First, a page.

Journal of Philosophical Investigations

Document Type : Research Paper


1 PhD Candidate of Philosophy, University of Tabriz

2 Assistant Professor of Philosophy Department, University of Tabriz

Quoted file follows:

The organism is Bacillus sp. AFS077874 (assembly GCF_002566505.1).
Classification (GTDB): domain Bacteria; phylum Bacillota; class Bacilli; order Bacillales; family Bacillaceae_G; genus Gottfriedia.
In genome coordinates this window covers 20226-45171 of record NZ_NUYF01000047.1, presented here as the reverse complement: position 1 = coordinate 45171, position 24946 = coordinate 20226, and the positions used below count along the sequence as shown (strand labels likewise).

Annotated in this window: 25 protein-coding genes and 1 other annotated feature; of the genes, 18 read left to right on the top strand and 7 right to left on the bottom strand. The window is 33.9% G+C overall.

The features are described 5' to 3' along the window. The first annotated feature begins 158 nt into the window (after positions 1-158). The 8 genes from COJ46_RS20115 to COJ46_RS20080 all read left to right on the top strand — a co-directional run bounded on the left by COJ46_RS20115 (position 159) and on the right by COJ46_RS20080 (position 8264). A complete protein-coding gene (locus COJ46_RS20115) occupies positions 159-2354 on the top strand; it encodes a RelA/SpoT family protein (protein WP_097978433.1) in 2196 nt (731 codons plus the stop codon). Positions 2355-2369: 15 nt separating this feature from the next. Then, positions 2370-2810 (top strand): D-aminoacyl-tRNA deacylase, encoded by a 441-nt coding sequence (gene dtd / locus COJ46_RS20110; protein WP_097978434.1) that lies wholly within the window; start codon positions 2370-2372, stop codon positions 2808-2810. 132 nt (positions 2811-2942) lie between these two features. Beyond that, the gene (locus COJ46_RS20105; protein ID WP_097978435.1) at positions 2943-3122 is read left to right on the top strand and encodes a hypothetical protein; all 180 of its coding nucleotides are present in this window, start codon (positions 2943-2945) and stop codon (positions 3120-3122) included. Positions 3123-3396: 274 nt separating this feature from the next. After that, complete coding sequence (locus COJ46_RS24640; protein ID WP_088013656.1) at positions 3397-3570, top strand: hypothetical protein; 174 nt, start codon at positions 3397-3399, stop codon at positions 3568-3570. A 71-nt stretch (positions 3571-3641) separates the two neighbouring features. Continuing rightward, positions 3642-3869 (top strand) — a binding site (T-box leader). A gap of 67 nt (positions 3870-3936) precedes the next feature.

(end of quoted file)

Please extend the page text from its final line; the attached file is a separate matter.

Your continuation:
The stance of history in Metaphysics has never been as elevated as it is after Hegel, although Hegel was not the first to bring the issue of ‘history’ into the arena of philosophy. Hegel entered ‘history’ into the ‘substance’ and the world, holding that ‘substance’ is an essentially historical phenomenon, while History is nothing but the manifestation of the world’s spirit. Almost a hundred years after Hegel, another philosopher emerged who, in one sense, revived the notion of ‘history’ and its relationship with the Being. He altered Husserl’s non-historical phenomenology (notwithstanding his final writings) into a historical phenomenology and believed in a historical essence for Da-sein which, according to him, is the only way to deal with the truth of Being. The points of convergence and divergence between Hegel and Heidegger on history and historicity have by far been the subject of a hot dispute. But the root of all these discussions, i.e. the two thinker’s approach to the concept of ‘time’ is often taken for granted. The present article tends to provide an approximate account of Hegel and Heidegger's approaches to the concept of ‘time’. Then, referring to Heidegger's critique of Hegel (especially Hegel's conception of time) in the final chapter of Being and Time, this paper equally attempts to acquit Hegel of these criticisms, and even turn some of these critiques back to Heidegger's philosophy.


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